Wednesday 26 June 2019

EU rules did not compel Ireland to bring in water charges - our politicians chose to do it

Speaking in December Environment Minister Alan Kelly said there was no longer any way for the country to evade water charges
Speaking in December Environment Minister Alan Kelly said there was no longer any way for the country to evade water charges
Colette Browne

Colette Browne

At the weekend, it was claimed future governments would be unable to scrap water charges without breaching an EU water directive - but this is more spin designed to force people to cough up.

In 2000, after 10 years of negotiations, the Water Framework Directive was finally agreed by EU member states. It was reported at the time that: "A compromise package on the legislation was agreed giving Ireland a derogation from a requirement to meter water. The directive allows member states to opt out of this obligation if it conflicts with national practice."

The European Commission wasn't happy about it, but the derogation was included in the text of the Directive as Article 9(4). Despite this, we are now being told the derogation is worthless and the previous government effectively rendered it null and void.

Speaking in December, Environment Minister Alan Kelly said there was no longer any way for the country to evade water charges due to "the manner in which the agreement with the troika was signed up to by the previous government.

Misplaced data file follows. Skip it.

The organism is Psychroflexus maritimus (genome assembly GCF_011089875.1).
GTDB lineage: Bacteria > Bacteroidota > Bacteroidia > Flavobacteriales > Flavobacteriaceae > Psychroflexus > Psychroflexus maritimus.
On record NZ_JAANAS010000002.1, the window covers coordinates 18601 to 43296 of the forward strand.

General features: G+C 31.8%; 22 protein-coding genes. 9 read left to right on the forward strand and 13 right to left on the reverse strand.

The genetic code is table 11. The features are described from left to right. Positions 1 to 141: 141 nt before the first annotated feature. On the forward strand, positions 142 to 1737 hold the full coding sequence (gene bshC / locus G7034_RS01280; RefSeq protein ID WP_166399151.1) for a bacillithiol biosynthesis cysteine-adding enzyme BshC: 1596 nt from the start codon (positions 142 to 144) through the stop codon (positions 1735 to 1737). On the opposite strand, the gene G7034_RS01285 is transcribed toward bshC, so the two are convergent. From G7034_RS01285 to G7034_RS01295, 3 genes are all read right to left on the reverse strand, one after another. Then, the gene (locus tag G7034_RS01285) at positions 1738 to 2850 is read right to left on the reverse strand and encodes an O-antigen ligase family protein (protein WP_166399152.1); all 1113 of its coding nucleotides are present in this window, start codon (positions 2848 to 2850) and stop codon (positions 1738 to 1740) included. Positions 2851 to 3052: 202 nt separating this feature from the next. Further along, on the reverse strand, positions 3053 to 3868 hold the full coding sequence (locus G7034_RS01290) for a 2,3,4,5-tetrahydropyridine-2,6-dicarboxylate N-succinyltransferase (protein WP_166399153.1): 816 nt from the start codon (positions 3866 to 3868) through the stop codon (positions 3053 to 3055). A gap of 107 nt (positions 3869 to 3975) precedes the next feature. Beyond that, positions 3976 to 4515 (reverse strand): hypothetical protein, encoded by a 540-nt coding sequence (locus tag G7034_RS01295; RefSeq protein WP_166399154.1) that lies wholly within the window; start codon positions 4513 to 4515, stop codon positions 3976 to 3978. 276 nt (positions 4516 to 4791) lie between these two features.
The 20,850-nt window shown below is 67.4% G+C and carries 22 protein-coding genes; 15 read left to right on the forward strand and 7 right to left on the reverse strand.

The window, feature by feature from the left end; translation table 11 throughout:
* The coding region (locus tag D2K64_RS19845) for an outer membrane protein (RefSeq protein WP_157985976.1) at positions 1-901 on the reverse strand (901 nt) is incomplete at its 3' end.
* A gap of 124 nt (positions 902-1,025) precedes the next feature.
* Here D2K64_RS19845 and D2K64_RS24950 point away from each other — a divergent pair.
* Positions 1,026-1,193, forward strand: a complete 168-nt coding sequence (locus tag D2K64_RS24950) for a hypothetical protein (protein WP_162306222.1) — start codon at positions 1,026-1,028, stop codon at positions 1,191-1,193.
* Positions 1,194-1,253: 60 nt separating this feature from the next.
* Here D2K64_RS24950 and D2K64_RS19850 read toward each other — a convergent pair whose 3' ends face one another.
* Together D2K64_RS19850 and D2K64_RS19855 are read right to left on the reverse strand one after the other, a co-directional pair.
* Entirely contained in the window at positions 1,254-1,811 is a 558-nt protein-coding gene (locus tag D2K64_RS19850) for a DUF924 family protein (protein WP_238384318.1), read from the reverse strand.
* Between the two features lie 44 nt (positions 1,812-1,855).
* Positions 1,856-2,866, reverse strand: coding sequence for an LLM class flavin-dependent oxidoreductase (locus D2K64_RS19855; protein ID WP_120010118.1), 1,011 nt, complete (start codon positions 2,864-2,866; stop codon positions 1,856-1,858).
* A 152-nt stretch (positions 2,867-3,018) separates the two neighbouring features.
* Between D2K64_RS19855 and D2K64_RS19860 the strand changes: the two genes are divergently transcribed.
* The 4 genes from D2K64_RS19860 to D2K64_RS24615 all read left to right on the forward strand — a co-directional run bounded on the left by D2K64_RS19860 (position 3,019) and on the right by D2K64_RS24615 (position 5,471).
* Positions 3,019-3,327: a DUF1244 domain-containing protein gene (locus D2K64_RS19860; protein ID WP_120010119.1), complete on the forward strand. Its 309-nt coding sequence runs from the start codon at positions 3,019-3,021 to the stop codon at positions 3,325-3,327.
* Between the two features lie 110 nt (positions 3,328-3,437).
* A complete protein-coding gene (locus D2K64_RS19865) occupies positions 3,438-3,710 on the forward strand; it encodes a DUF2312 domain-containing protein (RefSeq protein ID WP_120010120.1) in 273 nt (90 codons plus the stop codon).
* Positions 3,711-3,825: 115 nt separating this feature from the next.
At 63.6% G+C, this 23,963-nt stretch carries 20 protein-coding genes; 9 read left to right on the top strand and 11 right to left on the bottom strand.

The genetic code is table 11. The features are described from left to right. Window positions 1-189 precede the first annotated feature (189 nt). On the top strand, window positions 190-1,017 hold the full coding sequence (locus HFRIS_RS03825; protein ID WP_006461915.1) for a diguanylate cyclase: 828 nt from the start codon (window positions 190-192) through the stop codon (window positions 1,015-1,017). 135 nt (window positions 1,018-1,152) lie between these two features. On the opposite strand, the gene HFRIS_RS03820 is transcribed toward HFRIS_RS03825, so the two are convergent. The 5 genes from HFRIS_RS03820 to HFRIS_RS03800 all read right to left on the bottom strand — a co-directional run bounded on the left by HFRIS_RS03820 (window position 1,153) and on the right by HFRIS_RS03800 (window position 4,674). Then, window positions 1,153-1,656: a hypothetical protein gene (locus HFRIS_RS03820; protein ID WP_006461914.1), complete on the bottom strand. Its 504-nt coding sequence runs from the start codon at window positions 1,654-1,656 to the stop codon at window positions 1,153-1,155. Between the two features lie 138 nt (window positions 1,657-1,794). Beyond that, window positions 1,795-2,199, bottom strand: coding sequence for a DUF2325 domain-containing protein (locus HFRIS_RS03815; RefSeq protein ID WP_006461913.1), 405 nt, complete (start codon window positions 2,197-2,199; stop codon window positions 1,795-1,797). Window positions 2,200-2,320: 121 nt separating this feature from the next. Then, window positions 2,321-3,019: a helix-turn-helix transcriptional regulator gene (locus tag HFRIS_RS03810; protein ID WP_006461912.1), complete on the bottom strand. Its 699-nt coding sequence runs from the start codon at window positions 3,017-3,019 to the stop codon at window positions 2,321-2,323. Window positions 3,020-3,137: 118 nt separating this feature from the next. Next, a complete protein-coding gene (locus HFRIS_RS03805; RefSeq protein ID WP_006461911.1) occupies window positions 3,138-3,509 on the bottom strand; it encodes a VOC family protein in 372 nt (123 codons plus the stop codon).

"We do not have a derogation because we now have committed to the model that we have," Mr Kelly said, rather bluntly.

Is he right? No. According to a spokesperson for Mr Kelly's department yesterday, Article 9(4) is still in place. Ireland has just agreed not to use it any longer.

"A key aspect of the Water Framework Directive is the development of River Basin Management Plans (RBMP), which set out the manner in which the water environment will be improved to meet the Directive requirements. Article 9(2) required Member States to report in their RBMP how they propose to take steps to implement the principle of the recovery of costs of water services. In compliance with this article, Ireland confirmed the intention to charge for domestic water charges. The plans were adopted in 2010.

"This intention was recognised in the Commission's 2012 report to the European Parliament and the European Council on the implementation of the Water Framework Directive in Ireland. Any alternative proposition would need to be carefully legally considered in this context," she said.

These dates are significant because the previous government has always insisted it was forced to agree to the introduction of water charges by the troika. However, the first RBMP plan was adopted in July 2010 - four months before the memo of understanding with the troika was published.

Meanwhile, the 2012 Commission report into Ireland's implementation of the Directive notes, on page three, that the lack of domestic charges is a "major gap".

Skip forward to page 43 and the Commission states this policy, to pay for water services from central taxation, has changed.